thickness along the curve to the next control-point's thickness, and can do
this smoothly by using the interpolation methods available when computing
the splines anyway.\par
Since we have the ability to draw splines of varying thickness, we can
easily implement ties and slurs\index{slurs} (those long
arcs connecting groups of notes\index{tieslur, implementation}
on a musical score), since they are splines of usually five control points,
having the specified {\it minthick\/} thickness at the left and right, and
{\it maxthick\/} thickness in the middle. \par
\Makeodd
\chapter{The Implementation}
\section{Overview}
\TT is currently nearly 9000 lines of Pascal code (not {\smallrm WEB}). It is
a prototype, and {\it not} a product.
Testing was simplified by the ability to pre-view\index{DVI file, previewing} the contents of the
{\DVI} file on Sun workstations using the {\smallrm DVISUN}
\index{DVISUN}\cite{dvisun} program. It was written using
Berkeley Unix\footnote{Unix is a trademark of Bell Laboratories}\index{Unix}
Pascal\index{Pascal}, but is not dependent on that operating system
except for
differences in I/O. There are also differences in
efficiency/ease of reading from files---{\tt read}s versus {\tt get}s. I/O
routines for both byte types (signed and unsigned)
are written and available, and have been set up
for easy porting to other machines.\par
The idea for handling {\DVI} files is to read each byte
into a buffer until we read an {\tt eop} (end-of-page marker), when we will
write that buffer out into a file, and start a fresh buffer with the next
page. If we encounter a |\special| in our reading, we treat it as a
\index{specials, handling}\index{macro-expansion}
macro-expansion---substituting {\it our} byte-string for the byte-string
that represented the invoked special, and put this ``tyled''\index{tyling} string into the
buffer for subsequent output. A nice feature of this slurping is the parser
for the specials. It is simple and extensible enough to easily accommodate
new \TT primitives, and different or additional parameters.\par
Besides being careful about the expansion of the |\special| string, \TT
has to keep track of any newly-defined fonts for insertion into the
{\tt postamble} in the {\DVI} file, and do some bookkeeping for
{\tt bop} backpointers, and file byte-length.\par
Most of this chapter discusses the
algorithms and data-structures of \TT at various levels.
We'll start with the high-level and user concepts, and work our way down
into the details of outputting the actual bytes into the {\tt .dvi} file.\par
\section{Primitives}
The user's interface to \TT is through |.tex| text files.\index{{\tt .tex}
text file}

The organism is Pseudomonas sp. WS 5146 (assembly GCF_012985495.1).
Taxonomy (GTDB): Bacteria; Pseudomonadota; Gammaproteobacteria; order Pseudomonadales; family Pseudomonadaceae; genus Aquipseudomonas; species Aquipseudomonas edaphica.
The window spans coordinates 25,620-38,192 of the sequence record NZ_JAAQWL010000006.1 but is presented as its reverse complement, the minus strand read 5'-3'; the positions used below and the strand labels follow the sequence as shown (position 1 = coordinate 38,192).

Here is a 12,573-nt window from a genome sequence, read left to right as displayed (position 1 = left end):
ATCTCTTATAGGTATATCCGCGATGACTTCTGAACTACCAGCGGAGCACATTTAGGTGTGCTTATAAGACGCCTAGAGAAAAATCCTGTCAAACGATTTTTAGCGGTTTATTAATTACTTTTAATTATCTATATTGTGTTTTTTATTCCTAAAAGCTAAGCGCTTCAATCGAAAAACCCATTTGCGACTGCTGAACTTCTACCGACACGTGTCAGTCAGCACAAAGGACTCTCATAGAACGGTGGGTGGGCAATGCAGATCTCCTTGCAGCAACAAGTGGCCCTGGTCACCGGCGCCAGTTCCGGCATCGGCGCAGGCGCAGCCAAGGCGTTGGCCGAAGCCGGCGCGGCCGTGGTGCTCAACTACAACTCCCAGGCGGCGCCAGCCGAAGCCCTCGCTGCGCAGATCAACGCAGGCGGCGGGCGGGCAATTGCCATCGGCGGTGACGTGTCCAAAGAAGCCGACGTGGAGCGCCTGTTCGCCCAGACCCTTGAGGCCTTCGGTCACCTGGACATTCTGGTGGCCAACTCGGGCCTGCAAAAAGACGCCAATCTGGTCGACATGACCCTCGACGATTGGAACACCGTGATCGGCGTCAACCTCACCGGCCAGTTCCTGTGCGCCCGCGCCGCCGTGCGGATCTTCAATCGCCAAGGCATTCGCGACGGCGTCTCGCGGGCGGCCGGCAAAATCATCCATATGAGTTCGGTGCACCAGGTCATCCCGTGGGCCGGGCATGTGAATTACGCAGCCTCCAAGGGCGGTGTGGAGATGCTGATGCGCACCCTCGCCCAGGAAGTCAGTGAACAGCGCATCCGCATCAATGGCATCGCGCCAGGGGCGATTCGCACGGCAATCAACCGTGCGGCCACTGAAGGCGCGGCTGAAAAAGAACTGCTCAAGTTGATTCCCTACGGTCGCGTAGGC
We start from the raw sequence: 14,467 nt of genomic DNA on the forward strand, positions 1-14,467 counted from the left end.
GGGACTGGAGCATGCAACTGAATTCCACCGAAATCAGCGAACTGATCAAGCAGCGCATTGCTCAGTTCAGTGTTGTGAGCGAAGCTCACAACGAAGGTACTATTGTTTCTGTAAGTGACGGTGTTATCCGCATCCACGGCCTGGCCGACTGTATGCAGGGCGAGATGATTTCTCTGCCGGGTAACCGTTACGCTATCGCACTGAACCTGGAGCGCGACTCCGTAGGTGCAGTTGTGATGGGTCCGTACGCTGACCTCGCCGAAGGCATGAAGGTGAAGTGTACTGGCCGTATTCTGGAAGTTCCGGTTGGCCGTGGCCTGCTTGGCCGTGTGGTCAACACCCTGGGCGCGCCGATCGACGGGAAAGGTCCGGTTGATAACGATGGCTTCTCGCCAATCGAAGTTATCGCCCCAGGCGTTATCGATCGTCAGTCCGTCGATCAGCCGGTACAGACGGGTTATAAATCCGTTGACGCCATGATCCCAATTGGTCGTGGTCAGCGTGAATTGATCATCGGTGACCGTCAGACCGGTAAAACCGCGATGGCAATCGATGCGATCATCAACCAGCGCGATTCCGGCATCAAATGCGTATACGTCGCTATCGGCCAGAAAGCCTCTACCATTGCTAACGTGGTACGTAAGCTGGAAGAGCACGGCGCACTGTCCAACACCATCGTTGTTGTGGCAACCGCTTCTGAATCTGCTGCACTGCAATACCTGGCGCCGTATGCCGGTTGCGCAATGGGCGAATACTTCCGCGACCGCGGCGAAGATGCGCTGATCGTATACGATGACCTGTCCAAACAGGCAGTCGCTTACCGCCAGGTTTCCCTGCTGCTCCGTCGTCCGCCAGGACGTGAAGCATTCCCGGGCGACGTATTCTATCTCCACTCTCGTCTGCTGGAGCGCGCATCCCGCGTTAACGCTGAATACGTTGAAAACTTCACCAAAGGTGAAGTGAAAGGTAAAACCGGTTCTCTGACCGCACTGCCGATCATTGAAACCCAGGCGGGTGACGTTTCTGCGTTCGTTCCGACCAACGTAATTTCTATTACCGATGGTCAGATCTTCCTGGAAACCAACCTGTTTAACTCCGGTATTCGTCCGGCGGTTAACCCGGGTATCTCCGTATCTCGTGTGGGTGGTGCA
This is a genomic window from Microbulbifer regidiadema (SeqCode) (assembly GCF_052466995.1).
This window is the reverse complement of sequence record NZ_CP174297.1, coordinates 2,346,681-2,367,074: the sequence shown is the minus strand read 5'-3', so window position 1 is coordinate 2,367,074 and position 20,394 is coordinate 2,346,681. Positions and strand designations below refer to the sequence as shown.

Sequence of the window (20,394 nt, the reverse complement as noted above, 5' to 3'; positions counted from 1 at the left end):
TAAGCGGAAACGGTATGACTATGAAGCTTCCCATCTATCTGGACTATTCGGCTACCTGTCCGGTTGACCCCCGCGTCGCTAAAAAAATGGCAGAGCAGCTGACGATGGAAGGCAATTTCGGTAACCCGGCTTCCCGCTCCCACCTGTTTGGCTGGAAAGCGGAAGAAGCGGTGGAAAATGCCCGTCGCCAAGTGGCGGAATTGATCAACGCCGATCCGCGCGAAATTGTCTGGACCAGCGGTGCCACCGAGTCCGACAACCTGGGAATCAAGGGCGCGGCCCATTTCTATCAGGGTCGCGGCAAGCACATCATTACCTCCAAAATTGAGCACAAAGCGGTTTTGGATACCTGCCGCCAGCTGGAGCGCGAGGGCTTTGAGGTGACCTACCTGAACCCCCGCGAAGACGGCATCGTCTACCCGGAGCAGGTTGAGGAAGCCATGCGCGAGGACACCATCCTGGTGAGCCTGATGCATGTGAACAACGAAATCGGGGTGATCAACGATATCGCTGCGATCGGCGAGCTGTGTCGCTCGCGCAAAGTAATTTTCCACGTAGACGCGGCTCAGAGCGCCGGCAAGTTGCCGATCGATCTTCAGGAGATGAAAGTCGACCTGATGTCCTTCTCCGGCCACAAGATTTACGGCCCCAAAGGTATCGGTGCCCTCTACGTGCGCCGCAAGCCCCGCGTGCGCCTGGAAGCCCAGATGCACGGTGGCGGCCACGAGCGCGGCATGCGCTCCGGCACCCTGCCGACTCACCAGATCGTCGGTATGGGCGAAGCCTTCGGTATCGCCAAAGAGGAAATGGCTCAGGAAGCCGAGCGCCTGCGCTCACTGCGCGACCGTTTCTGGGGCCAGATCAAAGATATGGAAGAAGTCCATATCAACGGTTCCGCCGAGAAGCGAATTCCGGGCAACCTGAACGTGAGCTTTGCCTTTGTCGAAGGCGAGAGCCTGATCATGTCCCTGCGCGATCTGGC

He types in the |\special| strings for {\TeX},\index{{\TeX}}
and fills in the name of the primitive to typeset
and any parameters to modify the attributes of the
primitive. This |.tex| file is converted by {\TeX} into a |.dvi| file which
is then given to \TTN.
\index{primitives, modifying attributes}
For the most part, all of the graphic primitives\index{primitives}
in \TT have common attributes
of\index{primitives, attributes}\label{prims-attribs}
\begin{itemize}
\item bounding-box\index{bounding box},
\item line thickness,
\item pen-type (see section~\ref{vect-pens}),
\item line style\index{line style}
\end{itemize}
that describe basic appearances of an item. A ``bounding-box''
\index{bounding box} describes the
minimum and maximum $X$ and $Y$ values of a minimum-sized
orthogonal rectangle that encloses the primitive.
I'll describe the primitives and
point out their additional or modified attributes to those above. My plan
was to provide a number of primitives that were conceptually built upon
lower-level primitives, and share similar representations wherever possible.
For example, a |tieslur| is clearly built upon the representation\index{tieslur, representation} of a
spline primitive. With this concept, I was able to represent the following
primitives and effectively ``draw'' them by reducing to easier primitives,
\index{primitives, reduction of} down to the vector-font level.\par\filbreak
\medskip
\noindent{\bf Line}\par
The most basic primitive is the |line|, as all other non-figure
primitives\index{line segments}\index{{\tt line}}
reduce to the same routines that produce line-segments. A line has
attributes of bottom-left and upper-right endpoints,
and is drawn from left to right in {\DVI}-space, which is similar to
fourth-quadrant cartesian space, but $y$-values are positive-increasing going down the
y-axis\index{DVI-space}. In section~\ref{vect-setting} I will describe how the line is
``drawn'' on the virtual page using the vector-font characters.\par
\medskip
\noindent{\bf Spline}\par
The spline primitives (|spline| and |ttspline|) have the attributes of a
\index{splines, attributes}
line, and in addition:\index{{\tt spline}}\index{{\tt ttspline}}
\begin{itemize}
\item spline type (see section~\ref{splines}),
\item openness,
\item a count, and a list of control-points.
\end{itemize}
The spline primitives all use the same basic algorithm for interpolation of
its control-points (``knots'') using one of three spline bases: the B-spline
basis, the Cardinal basis, and the Catmull-Rom basis. The difference is mainly
in the choice of basis matrix.\index{splines, basis}\index{splines, B-spline}
\index{splines, Catmull-Rom}\index{splines, Cardinal}\par
|Ttspline|s have an additional attribute that describes the thickness of the
spline at each control point. \TT uses the same method of
spline\index{{\tt ttspline}}
interpolation for computing the varying thicknesses over the length of the
spline as for computing the position of the line-segment positions over the
spline.\par
\medskip
\noindent{\bf Ties}\par
A |tieslur|\index{{\tt tieslur}} is just a subset of